The applied mathematics program at City Tech was designed to be practical. With extensive input from our industry advisory board, we put together a professionally oriented program. A key feature was the areas of concentration, which allowed students to study mathematical applications in depth. In 2007, our external evaluator praised our program as being an “exemplar” of the mission of City Tech.
Under Pathways, however, we face the challenge of having diluted degree requirements. Essentially the problem is that bachelor of science degrees can no longer specify courses in the common core. The result is that specified upper-level courses are replaced by lower-level unspecified courses….
For example, to progress to upper-level engineering courses, students need to take physics. Under Pathways, we must accept any science. To ensure students take physics, and keep our degree requirements to a strict 120-credit limit, we must now make room for physics by cutting other courses. Unfortunately, the cut courses have to be upper-level. Clearly, we cannot cut the lower-level engineering courses, as they are prerequisites for upper-level courses.
Our hope is that students interested in applied mathematics make good choices so as to allow them access to upper-level coursework, but we cannot guarantee it. Before Pathways, calculus was the minimal contributory math course and that is appropriate for applied mathematics. Under Pathways, the first contributory course is likely to be a lower-level college algebra course.
Surely the intention was not to lower the standards of a bachelor of science degree, but that is the result.
Professor of Chemistry
Former Chair, University Faculty Senate
CUNY’s trustees voted for Pathways over the opposition of college senates across the system. My college senate, representing faculty, students and administration, has voted twice to oppose the implementation of Pathways. My opposition to Pathways is informed by my 36-plus years of experience in CUNY.
[To cite one] of the many reasons why my colleagues and I oppose Pathways….Pathways will act to reduce graduation rates by releasing community college students from the need to complete the community college associate’s degree. Pathways does this by allowing students to transfer all of their course credits to the senior colleges before graduation.
Prior to CUNY’s Pathways, Lehman College would readily accept community college core curriculum credits whenever the student completed the community college curriculum with an associate’s degree. Pathways, by severing credit transfer from community college graduation, confronts those transfer students with a senior college curriculum that they often are not ready to handle. The unique ability of community college faculty to prepare their students for the more rigorous senior college curricula is wasted. Not only that – having students leave before graduation harms community colleges by reducing their graduation rates….
By allowing premature transfer with full transfer of credit, Pathways fosters a population of students that leaves CUNY with no degree at all, [without] the associate’s degree that they could have received had they not transferred early….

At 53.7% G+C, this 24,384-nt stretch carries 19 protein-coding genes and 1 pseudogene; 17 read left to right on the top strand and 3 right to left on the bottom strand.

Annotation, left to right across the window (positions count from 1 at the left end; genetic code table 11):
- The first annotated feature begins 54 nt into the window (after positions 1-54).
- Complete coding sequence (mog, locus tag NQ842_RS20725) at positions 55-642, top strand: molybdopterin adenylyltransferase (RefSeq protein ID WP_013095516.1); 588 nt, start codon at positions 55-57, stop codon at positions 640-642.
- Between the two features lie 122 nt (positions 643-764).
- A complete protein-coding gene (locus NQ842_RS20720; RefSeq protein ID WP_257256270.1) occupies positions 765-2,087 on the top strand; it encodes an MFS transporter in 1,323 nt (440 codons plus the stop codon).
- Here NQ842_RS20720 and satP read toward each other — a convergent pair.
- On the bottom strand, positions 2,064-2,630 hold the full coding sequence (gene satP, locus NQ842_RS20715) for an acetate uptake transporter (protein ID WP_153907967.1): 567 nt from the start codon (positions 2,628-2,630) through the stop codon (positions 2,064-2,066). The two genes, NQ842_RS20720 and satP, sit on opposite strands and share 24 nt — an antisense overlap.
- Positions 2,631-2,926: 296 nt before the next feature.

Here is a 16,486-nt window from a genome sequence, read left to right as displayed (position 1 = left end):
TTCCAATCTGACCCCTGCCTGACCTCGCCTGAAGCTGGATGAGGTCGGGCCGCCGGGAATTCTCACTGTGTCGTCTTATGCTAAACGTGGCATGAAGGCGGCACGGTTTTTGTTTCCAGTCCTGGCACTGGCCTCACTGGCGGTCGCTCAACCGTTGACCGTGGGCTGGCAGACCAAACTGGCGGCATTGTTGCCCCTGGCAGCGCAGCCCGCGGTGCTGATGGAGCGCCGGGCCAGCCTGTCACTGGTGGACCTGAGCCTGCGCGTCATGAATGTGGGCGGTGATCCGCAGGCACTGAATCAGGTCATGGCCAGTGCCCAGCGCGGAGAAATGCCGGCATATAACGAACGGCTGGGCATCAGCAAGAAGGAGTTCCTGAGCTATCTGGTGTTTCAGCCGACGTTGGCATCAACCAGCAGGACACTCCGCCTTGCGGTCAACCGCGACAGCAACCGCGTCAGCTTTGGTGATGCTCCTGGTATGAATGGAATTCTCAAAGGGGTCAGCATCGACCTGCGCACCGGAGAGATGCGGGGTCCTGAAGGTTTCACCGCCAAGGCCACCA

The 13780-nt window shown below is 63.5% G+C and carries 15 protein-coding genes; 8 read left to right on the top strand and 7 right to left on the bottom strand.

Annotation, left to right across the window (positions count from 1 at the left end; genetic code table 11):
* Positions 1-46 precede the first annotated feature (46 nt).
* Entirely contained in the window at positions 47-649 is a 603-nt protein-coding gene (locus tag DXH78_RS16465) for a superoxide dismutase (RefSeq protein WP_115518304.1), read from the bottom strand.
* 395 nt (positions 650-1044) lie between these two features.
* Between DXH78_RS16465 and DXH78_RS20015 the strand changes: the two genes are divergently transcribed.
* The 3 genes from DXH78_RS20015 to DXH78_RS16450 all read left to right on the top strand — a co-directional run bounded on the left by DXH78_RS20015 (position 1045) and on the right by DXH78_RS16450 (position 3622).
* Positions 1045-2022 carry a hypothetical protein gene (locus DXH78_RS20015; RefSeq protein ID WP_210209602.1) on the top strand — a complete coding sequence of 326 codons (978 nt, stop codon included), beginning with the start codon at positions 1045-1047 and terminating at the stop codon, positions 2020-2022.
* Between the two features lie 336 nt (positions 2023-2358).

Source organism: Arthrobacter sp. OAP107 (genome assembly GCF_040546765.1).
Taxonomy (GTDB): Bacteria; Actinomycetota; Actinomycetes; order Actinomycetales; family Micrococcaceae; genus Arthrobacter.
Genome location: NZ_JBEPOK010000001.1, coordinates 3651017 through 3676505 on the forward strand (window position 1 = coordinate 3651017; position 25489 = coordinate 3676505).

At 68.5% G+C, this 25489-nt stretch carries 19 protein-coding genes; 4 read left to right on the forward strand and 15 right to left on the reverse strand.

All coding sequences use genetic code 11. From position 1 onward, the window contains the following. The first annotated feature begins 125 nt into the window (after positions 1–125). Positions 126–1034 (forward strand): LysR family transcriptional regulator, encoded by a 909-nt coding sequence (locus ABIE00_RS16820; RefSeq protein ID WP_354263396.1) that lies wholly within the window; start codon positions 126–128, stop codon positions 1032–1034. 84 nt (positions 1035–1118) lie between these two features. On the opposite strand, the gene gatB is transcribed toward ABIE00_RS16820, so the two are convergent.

Pathways is a disgrace. The vast majority of my full-time colleagues in all parts of CUNY have voted no confidence in Pathways. We ask…to abolish Pathways and return the CUNY curriculum to the status prior to Pathways implementation.
College Laboratory Technician
John Jay College
I am a College Laboratory Technician [CLT] for environmental and natural science courses. Four of the five lab courses I am responsible for are Pathways labs. I am the CLT for 13 sections of Pathways labs every week, allowing me to directly observe the impact [that] limiting lab contact hours to one hour per week is having on our students and faculty.
After all students arrive and instructors give a brief overview of the purpose of the lab and methods, the students are left with, at the very most, 30 minutes to complete the lab exercise and 10 minutes to complete the lab report. I often hear students complain that there is not enough time. From my experience, I would estimate one-third of the students are able to comfortably complete the lab in 40 minutes…. The remainder often feel…rushed and/or confused…. The instructors and students [often have] no time to discuss the results at the end of a lab, or…to provide detailed, thoughtful answers to lab report questions.
I recently was the CLT for a lab section in which the instructor began lab with a brief presentation and discussion in order to ensure that students understood the purpose of the lab and relevant background information. In a traditional lab course, a similar discussion would have taken place in [a separate class session]. However, because this was a Pathways lab, this brief overview resulted in 90% of the students not being able to complete the lab. The instructor had to tell the students to stop before they collected any data because they had run out of time….Additional [class] time would make a huge difference in the student’s overall lab experience.
Associate Professor of English
Queensborough Community College
My introduction to Pathways was particularly traumatic; as a member of the English Department at Queensborough Community College, we were directed to change our three-credit, four-hour composition classes to three-credit, three-hour classes to make them fit into Pathways. Voting our collective conscience, thinking about the needs of our students and their goals, we voted to maintain our classes at four hours. What followed is part of the public record: the threat to fire all full-time and adjunct faculty, the warning that the English department at Queensborough would be closed and students would have to fulfill their English requirements elsewhere.
Pathways has run roughshod over faculty and made a mockery of shared governance. But ultimately, this is not about faculty; it is about students. Pathways threatens to gut the CUNY undergraduate degree in order to enhance graduation rates. This proud institution, which has served so many so well for so many years, is in danger of becoming the symbol of the “pretty good” or “good enough” education….
Our students have the same potential as other college students. If rigor is taken out of their degree in the form of foreign languages or lab requirements – if working in a recognized academic discipline is replaced with satisfying requirements for various “buckets” – it is the students who suffer….
We must keep opportunity alive for CUNY students.